During hearings last week Barbara Mattei-Smith, Kasich’s Assistant Policy Director for Education, told legislators that Kasich has big plans for his school funding formula :

“The governor has told me that we will have a new formula at the end of this year and it will be the best formula in the country.”

Ms. Mattei-Smith wasn’t able to provide any more details regarding the plan except to say that Kasich promised her it would be totally awesome. Seriously. You have to find that laughable.

Not only is it pretty remarkable that Kasich’s Policy Director for Education has no details about Kasich’s education policy, but when you consider that Kasich’s current plan for education funding is to cut, cut, cut and to shift tons of money to poorly performing charter schools, it seems very likely next year’s plan will turn out to be the absolute WORST formula in the entire country.

As the superintendent of Solon schools pointed out “Kasich is trying to create a performance-based operation” with his education agenda but the way he has chosen to fund education in his current budget proposal does exactly the opposite. Kasich’s education funding not only makes huge cuts in education funding – but some of the worst cuts impact the best performing schools.

Every year the U.S. Department of Education’s No Child Left Behind-Blue Ribbon Schools Program (NCLB-BRS) honors “elementary and secondary schools in the United States that make significant progress in closing achievement gaps or whose students achieve at the highest levels in their state. Through this program, the U.S. Department of Education recognizes and presents as models these elementary and secondary schools.”

There are 18 Ohio schools (six private, twelve public) on the list this year. These 18 schools are among the top-rated schools in the country. They are the model for other schools to follow.

In Kasich’s current budget, these schools are facing some of the harshest cuts in the state.

Bay High School, Bay Village City SD: 17.2%
(756,305 cut)
Chagrin Falls Middle School, Chagrin Falls Exempted Village SD: 49.9%
(1,322,081 cut)
Clermont Northeastern Elementary School, Clermont Northeastern Local SD: 15.9%
(941,861 cut)
Dublin Jerome High School, Dublin City SD: 31.5% (8,0077,177 cut)
Fredericktown Elementary School, Fredericktown Local SD: 6.7%
(308,074 cut)
Royal View Elementary School, North Royalton City SD: 38.1% (2,453,570 cut)
Western Elementary School, Lexington Local SD: 8.3%
(794,348 cut)
Whittier Elementary School, Massillon City SD: 7.9%
(1,767,293 cut)
Poland Seminary High School, Poland Local SD: 14.6%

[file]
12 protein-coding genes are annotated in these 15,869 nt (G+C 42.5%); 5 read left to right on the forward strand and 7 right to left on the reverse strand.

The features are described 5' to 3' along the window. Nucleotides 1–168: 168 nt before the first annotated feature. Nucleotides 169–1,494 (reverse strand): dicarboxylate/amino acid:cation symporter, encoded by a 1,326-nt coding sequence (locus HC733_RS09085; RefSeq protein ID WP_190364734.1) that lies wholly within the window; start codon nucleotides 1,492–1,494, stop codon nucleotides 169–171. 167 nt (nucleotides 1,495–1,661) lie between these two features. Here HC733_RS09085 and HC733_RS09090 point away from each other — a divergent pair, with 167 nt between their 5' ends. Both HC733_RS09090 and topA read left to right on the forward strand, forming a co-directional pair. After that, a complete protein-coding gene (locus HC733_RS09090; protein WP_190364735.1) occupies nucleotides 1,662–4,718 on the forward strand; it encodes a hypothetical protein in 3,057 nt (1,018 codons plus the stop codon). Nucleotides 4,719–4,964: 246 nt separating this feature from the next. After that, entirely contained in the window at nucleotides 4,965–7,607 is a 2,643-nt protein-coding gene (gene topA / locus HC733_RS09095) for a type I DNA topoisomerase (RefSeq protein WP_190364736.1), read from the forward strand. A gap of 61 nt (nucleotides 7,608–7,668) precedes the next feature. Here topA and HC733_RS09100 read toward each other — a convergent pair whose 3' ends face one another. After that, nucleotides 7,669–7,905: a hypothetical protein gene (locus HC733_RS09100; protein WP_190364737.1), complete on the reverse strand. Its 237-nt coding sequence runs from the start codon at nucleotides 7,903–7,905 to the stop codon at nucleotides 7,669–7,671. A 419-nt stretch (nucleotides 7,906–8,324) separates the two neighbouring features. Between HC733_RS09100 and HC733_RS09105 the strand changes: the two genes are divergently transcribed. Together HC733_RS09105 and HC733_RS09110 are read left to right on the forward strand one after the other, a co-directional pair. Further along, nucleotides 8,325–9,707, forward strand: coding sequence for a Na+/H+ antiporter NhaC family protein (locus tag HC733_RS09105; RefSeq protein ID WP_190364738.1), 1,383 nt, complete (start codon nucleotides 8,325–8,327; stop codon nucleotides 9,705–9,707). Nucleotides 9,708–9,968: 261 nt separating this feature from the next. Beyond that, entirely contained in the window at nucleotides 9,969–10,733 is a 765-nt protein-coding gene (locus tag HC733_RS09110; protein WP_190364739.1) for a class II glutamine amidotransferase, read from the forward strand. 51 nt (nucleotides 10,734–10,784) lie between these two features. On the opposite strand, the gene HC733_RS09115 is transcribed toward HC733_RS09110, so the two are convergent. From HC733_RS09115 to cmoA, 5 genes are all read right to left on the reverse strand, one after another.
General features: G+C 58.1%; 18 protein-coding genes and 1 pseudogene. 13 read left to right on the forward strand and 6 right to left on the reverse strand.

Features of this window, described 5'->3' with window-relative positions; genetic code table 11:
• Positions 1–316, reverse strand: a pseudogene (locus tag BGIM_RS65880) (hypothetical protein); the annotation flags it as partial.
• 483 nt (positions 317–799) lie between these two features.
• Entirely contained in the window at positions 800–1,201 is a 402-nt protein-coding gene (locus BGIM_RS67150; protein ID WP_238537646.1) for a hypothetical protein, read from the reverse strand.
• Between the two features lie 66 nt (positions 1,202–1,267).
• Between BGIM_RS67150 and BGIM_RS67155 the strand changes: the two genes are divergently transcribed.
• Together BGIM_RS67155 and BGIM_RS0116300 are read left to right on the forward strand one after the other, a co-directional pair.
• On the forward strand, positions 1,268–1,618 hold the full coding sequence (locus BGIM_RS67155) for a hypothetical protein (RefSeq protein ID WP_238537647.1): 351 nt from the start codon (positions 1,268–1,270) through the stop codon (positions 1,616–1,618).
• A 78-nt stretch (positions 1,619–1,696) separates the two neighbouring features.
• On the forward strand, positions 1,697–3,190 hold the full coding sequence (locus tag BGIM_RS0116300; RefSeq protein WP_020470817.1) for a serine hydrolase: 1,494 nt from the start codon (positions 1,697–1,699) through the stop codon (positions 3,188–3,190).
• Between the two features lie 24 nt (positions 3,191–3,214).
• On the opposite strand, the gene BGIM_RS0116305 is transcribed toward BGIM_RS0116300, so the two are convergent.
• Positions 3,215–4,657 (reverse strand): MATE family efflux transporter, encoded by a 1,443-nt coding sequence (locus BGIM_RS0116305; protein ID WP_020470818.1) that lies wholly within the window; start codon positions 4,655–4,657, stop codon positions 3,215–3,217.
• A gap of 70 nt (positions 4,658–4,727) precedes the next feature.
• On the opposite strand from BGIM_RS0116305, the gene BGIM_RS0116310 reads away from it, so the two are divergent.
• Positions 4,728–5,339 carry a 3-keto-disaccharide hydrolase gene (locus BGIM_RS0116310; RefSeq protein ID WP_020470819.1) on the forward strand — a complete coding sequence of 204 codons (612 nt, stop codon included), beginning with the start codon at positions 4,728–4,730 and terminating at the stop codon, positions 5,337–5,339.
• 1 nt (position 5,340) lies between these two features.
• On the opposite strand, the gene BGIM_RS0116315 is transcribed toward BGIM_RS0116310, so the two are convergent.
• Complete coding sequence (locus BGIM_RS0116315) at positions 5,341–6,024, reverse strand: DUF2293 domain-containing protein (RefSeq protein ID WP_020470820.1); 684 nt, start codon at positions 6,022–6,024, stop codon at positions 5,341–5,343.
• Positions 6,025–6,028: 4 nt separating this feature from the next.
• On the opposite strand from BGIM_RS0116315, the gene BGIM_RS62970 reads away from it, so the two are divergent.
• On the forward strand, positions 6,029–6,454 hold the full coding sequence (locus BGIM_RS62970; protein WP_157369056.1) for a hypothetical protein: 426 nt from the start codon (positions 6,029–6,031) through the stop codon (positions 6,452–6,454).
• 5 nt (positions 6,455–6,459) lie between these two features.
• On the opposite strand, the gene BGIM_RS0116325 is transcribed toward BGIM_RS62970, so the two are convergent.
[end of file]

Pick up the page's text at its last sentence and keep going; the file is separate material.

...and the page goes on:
(907,591 cut)
Robert A. Taft Information Technology High School, Cincinnati City SD: 14.1% (24,497,423 cut)
Schiel Primary School for Arts Enrichment, CIncinnati City SD: 14.1% (24,497,423 cut)
Solon Middle School, Solon City SD: 27.3% (3,740,194 cut)

Stay tuned. We will be closely following the performance of these schools, the tax-levies that are required to make up the funding and the much anticipated “best formula in the country” that will fix Ohio’s education woes.

Evangelize!
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  • Anonymous

    Olentangy, in the fastest-growing county in the state and 20th fastest in the nation, has been cut by 48%.

  • http://twitter.com/cwhartman Charlie Hartman

    I went to Clermont Northeastern for K-12. The district has always struggled financially, and could barely afford to provide much more than a state-minimum education. It’s probably one of the most anti-tax Republican districts in Ohio, the community isn’t one to show much interest in passing levies regardless of the need and circumstances. There was already talk of selling timber on school-owned land to help out current budget problems, trees are apparently the only thing left for the district to cut.

  • Gmild

    And recognized as one of the highest achieving districts on Ohio.

  • Gmild

    And recognized as one of the highest achieving districts on Ohio.

  • Gmild

    To be clear, the Governor is not planning on using merit pay to determine funding for school districts. So a district is expected to compensate teachers for increasing student achievement, but the State will not act likewise, thereby negating any agreement a district has with those teachers.

    Hmm . . . I’m wondering how that is providing flexibility to the local governments. Sounds more like a shell game.

  • Gmild

    *in

  • Gmild

    “That funding had been tied to performance was immoral”

    As in merit pay linked to an arbitrary single-day demonstration of student performance, right?

  • Greg Soper

    As a taxpayer in the great state of Ohio I would like you to comment on the lawsuit the state of Ohio, 10 White Hat Schools has against White Hat Management and David L.Brennan.

    Since 2008 Mr.Brennan has received over 235 million in tax payer dollars, and yet no one can account for how it is spent. This is not a new problem as two years ago Lt. Governor Mary Taylor said their books were unable to be audited, yet they have still been given tax payer money?

    It has also come to light that only 2% of students in White Hat Schools have met Adequate Yearly Progress under the No Child Left Behind Act. Yet, all public schools are outperforming White Hat schools and more money will be given to White Hat Schools, while public schools are being forced to deal with significant state cuts.

    Since 2006 White Hat Management has given 2.43 million dollar to school choice supporters in the Ohio Legislature.

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